Poaching Remains Main Threat to Tibetan Antelope

Saturday, 20 August, 2005
Urmuqi, Xinjiang China
Sponsored by IFAW (International Fund for Animal Welfare -- www.ifaw.org), the fourth Tibetan Antelope Anti-poaching and Conservation Workshop began today in China. Convened by conservation officials from nature reserves in Qinghai, Xinjiang and the Tibet, Province of China Autonomous Region, the two-day meeting focuses on solutions to anti-poaching and habitat restoration.
The Tibetan antelope is one of the flagship species of China’s Qinghai-Tibet, China Plateau and is highly endangered. By the mid-1990s its population had plummeted, from an estimated 2 million at the turn of 20th century, to merely 75,000 animals. Tibetan antelopes, also called Chiru, are hunted for their wool – considered the finest in the world -- which is woven into garments called Shahtoosh shawls. It takes several Tibetan antelope pelts to make a single shawl and a quality Shahtoosh shawl can cost up to €10,000 – twice as much as an economy-priced car in China.

Despite a strict international ban and protection under Chinese Wildlife Protection Law, the illegal trade in Tibetan antelope products is rampant and poaching remains the largest threat to the survival of the species. Recent incidents include:

· In June, Swiss customs confiscated 537 Shahtoosh shawls valued at more than €2.5 million. It was the largest-ever seizure of Shahtoosh in Europe.

· In August, the Kekexili Special Anti-Poaching Force unearthed more than 100 Tibetan antelope pelts during a raid.

· Also in August, New Delhi customs officials discovered an unspecified amount of Shahtoosh wool mixed in with bales of sheep wool. 

“IFAW is gravely concerned about the continued threat of poaching faced by the Tibetan antelope,” said Grace Gabriel, deputy director of IFAW’s Wildlife and Habitat Protection Department. “The crimes in just the past few months indicate that at least 1,700 endangered Tibetan antelope were slaughtered, a significant blow to the survival of the species. ”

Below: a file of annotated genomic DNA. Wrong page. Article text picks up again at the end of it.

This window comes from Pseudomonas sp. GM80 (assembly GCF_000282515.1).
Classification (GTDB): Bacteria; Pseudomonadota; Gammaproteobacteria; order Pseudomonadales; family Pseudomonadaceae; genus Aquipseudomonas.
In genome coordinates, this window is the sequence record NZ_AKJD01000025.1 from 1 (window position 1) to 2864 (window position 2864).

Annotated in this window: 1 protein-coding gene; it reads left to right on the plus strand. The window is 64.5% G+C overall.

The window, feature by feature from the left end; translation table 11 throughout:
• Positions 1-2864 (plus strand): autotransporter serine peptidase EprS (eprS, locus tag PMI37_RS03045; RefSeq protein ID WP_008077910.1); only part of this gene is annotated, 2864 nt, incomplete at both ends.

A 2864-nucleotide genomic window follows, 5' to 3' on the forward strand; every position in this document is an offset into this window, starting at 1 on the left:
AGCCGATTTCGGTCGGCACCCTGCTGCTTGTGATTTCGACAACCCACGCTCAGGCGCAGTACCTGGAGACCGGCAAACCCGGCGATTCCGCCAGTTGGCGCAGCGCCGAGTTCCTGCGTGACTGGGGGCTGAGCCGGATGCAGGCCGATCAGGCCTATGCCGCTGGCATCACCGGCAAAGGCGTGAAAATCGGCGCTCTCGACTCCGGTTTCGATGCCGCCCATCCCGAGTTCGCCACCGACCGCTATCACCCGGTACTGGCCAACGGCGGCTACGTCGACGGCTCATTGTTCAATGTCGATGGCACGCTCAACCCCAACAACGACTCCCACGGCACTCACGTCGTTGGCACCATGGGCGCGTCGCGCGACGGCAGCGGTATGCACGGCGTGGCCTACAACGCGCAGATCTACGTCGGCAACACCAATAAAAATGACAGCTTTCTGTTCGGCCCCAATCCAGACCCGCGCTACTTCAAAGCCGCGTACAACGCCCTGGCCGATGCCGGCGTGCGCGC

“Although efforts have been made by Chinese authorities to fight against poachers, the Tibetan antelope population in the wild still has not recovered from the verge of extinction,” said Dr. Zhang Li, director of IFAW’s China office. “The aggressive market for Shahtoosh still exists and remains the biggest engine driving the continued slaughter of Tibetan antelopes.”

Huge profit margins from the illegal sale of Tibetan antelope products has fed a thriving international poaching and smuggling network. IFAW’s report “Wrap Up the Trade” discovered that poaching, trafficking, manufacturing and trading activities are each housed in different countries -- indicating a very complex, multi-national criminal network.

“Poaching is becoming more and more sophisticated. Poachers monitor our anti-poaching patrols and then strike whenever there is an open opportunity. They work in small groups, making them extremely mobile and hard to find,” said Fan, an official with the China National Forestry Police Bureau.

“Moreover, the value of Chiru pelts in the international market has doubled, stimulating an increase in crime within China. We urge international communities to reinforce market supervision within their own countries as well.”   

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